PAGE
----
This reflection is based on Matthew 18:15-20.
In one unforgettable undergrad psychology class many years ago, we were taught how to give “constructive feedback.” The idea was to choose your words carefully so that you can help people receiving the feedback to be open and to improve themselves. I still remember the formula: “Focus on a specific behavior of the person–and not on the person, and talk about how the behavior affected you and your feelings without judging the other person.”
For example, never say, “I’m shocked by your lack of breeding!” Instead say, “When you started eating from my plate a while ago, I was surprised and offended.”
We practiced exchanging constructive feedback with our seat mates, and I remember how artificial it felt and how difficult! After all, it feels so much more natural simply to blurt out our thoughts and feelings, judgment and all! But as we also learned quite clearly that day, anything other than constructive feedback isn’t going to be very helpful: Relationships will remain strained and the people who get the feedback will not learn anything that will help them modify their behavior or improve themselves.
I remembered that class because in today’s Gospel, our Lord also talks about giving similarly helpful feedback to our neighbor. I have always found this teaching of our Lord surprisingly down-to-earth and pragmatic, but also just as surprisingly difficult to follow. It sounds deceptively simple and easy, especially compared to our Lord’s other sayings, like turning the other cheek, and especially the ones about denying ourselves and dying to ourselves. But once we find ourselves in a situation where we have to put it into practice, we realize that what Jesus is asking us to do is pretty challenging and difficult.
The Lord is quite specific: We have to tell the person ourselves, and we should keep it just between us. Those of us who have been hurt–and I suspect that’s almost everyone–know that this is not our first instinctive response. Those who have trouble being assertive prefer to keep our hurts to ourselves, in the process, leaving our wounds to fester–sometimes for years. And you’ve heard the saying: Resentment is like drinking poison yourself, but hoping the other person dies.
Many resort to narrating our woes not to the person concerned, but to everyone else. Venting makes us feel better–but the problem is, we’re not at all addressing the issue, and worse, we end up damaging the other person’s reputation.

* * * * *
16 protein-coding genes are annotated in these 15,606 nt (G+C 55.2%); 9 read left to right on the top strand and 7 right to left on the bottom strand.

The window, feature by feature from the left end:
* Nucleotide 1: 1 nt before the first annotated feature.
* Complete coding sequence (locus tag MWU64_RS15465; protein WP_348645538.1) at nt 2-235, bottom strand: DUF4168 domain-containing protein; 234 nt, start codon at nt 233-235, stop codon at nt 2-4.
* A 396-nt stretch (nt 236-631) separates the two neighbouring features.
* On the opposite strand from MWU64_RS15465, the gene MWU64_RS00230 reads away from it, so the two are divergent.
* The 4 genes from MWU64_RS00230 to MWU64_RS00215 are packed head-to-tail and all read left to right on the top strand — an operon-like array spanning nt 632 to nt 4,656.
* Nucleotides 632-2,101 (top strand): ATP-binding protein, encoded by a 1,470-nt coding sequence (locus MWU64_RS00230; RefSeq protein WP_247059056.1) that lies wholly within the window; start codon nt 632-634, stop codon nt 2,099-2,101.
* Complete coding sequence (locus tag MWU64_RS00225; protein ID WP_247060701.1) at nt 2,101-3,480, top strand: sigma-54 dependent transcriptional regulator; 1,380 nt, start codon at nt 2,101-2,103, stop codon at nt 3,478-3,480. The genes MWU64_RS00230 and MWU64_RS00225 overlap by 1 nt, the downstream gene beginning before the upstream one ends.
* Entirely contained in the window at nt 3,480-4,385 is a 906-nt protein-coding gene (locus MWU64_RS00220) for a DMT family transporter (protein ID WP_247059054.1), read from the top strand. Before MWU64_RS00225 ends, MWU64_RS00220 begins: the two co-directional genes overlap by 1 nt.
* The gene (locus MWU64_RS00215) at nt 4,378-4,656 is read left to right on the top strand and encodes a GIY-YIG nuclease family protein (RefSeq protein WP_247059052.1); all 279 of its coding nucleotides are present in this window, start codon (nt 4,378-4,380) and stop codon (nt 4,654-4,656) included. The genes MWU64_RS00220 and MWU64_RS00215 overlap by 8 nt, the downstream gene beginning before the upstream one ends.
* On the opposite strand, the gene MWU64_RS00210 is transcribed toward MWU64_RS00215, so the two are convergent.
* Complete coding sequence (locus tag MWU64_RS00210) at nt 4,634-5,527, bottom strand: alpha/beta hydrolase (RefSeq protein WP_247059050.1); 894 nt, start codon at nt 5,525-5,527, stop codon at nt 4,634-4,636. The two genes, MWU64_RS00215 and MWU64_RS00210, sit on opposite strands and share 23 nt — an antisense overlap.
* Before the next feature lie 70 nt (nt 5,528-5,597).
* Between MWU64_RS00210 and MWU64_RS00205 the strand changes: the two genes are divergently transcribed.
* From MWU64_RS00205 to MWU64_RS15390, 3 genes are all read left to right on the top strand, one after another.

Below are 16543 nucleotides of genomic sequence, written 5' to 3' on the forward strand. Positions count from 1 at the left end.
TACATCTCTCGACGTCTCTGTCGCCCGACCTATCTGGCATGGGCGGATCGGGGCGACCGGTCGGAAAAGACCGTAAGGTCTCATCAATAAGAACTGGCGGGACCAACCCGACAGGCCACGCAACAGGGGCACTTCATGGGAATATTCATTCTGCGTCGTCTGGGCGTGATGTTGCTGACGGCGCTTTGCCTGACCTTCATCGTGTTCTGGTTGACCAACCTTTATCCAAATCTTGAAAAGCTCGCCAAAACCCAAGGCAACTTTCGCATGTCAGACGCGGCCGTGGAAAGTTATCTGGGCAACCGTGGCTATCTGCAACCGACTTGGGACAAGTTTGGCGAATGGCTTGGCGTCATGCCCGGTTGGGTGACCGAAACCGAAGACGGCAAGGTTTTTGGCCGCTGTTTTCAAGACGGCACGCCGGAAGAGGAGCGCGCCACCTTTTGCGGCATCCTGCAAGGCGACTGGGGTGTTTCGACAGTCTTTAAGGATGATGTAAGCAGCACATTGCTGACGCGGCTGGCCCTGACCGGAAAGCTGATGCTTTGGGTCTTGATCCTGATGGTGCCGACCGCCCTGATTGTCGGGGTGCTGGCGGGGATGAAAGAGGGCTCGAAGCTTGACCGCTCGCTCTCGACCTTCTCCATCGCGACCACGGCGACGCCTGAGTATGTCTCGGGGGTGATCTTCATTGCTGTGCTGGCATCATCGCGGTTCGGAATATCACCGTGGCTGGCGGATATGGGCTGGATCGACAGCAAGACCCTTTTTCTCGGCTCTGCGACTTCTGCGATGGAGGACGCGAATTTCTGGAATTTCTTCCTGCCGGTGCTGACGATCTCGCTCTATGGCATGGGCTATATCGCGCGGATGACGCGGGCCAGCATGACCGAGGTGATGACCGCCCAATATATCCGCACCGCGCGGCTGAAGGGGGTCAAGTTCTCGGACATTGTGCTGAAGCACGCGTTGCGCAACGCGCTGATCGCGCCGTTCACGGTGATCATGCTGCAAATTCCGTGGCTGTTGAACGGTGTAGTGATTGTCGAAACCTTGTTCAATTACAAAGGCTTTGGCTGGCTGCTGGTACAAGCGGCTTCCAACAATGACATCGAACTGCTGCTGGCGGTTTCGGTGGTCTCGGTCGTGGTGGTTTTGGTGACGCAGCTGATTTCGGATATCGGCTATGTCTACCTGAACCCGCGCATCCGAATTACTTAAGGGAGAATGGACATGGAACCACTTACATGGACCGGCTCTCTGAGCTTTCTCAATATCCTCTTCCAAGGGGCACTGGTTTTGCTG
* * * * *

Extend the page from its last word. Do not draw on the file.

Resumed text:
Those of us who have no problem speaking our mind may confront the person, but usually end up worsening the situation because the feedback is given with too much anger and too little thought, and every rule laid down in that undergrad psychology class is virtually broken. As Robert Fulgum once wrote, revising that old saying, “Stick and stones may hurt my bones, but words can break my heart.”
We can give constructive feedback, and we can do what the Lord asks us only in love. If we have anger–or worse, hate in our hearts, there’s no way our feedback is going to work. But neither will our feedback come out right if we like the person too much. We would be too hesitant to tell the person the truth, afraid to hurt him or further alienate him. It really requires nothing less than love of neighbor, a love whose primary concern is neither getting back at other people nor remaining in their good graces, but only with making them better people, who are more self-aware, honest with themselves, and willing to learn from their mistakes.
Maybe a good question to ask ourselves is: How open are we ourselves about receiving constructive feedback? How did we feel and react the last time someone tried to give us feedback? After all, we can’t expect to offer others feedback if we ourselves are not open to receiving it.